Petrol-hybrid crossover tastes British Tarmac for the first time
Some six months after we got our first taste of the Lexus UX in pre-production form in Sweden, the baby brother to the NX and RX SUVs has finally landed in the UK.
It’s an interesting-looking motor, isn’t it? I dare say its myriad creases, folds and angles will prove rather polarising; but to these eyes, the compact SUV cuts a fine form.
Our previous experience of the model Lexus hopes will push its European sales in 2020 through the 100,000 mark has been limited to the F Sport variant, but this time around we’re driving it in standard guise. The fitment of the £4200 Premium Plus Pack – which adds sumptuously upholstered cream leather seats, seat heaters, 18in alloys and a handful of other tasteful features – pushes its £29,900 asking price up to £34,100.
It’s undoubtedly a fine, richly finished cabin. But the crucial point of difference is that this UX forgoes the F-Sport’s adaptive dampers and sportier suspension set-up. The result is a distinctly soft-edged primary ride that, while perfectly agreeable around town, does feel almost constantly unsettled on Britain’s more questionably surfaced A- and B-roads.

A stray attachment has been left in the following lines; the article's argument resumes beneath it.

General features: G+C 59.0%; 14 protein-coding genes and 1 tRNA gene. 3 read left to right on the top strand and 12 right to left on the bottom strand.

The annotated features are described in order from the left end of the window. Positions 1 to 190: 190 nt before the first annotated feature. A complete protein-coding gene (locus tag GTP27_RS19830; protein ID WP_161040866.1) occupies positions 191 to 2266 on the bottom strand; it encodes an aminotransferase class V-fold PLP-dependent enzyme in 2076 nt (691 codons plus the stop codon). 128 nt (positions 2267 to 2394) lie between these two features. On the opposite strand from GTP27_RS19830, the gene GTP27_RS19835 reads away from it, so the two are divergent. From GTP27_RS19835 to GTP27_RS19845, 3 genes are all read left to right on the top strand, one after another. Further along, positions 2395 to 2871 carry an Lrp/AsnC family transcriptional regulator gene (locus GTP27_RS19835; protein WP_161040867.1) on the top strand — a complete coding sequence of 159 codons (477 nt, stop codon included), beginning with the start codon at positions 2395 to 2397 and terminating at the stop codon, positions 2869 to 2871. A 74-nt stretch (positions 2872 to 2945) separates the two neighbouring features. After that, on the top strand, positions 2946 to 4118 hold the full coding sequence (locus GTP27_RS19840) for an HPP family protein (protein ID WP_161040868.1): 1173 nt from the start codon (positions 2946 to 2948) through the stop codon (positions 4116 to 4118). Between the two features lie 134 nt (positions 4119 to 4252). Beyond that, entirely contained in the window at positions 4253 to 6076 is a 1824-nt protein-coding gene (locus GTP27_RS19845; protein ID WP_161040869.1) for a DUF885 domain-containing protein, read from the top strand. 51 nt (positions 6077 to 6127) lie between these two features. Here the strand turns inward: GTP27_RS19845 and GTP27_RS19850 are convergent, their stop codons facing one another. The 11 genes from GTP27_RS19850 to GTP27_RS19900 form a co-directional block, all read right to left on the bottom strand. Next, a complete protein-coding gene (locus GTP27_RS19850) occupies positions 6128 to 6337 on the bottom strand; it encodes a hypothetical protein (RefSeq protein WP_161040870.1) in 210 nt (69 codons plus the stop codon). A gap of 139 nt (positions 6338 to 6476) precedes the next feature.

Body roll through bends is also noticeably pronounced, while the car’s front tyres don’t require much in the way of provocation to lose purchase and nudge into understeer. Combine all this with a muted steering rack, and the UX isn’t a car you would call particularly athletic. Certainly not as athletic as its dashing exterior suggests it might be, in any case.
Those 18in alloys, while smartly styled, also have an amplifying effect on secondary intrusions. Even on the motorway, the gentle vibrations created by rolling over miniature lumps and bumps were transmitted to the backs of my thighs. Road and wind noise was audible, too, but easily drowned out by turning up the sound system’s volume a few notches.
Ultimately, these dynamic shortcomings shouldn’t serve as a deal-breaker for potential UX buyers. Around town it’s comfortable and quiet, and impressively economical. The manner in which the CVT and hybrid powertrain work to guarantee a smooth step-off and reasonable low-down punch will appeal to many, too.
That said, we’d still be inclined to opt for the F-Sport.
Engine 4 cyls, 1987cc, petrol, plus electric motor
Power 179bhp (total system output)
Torque 140lb ft at 4400-5200rpm (petrol motor only)
Kerb weight 1620kg
Top speed 110mph
Economy 49.6-53.3mpg (WLTP)
CO2, tax band WLTP figures tbcRivals
Volvo XC40, Audi Q3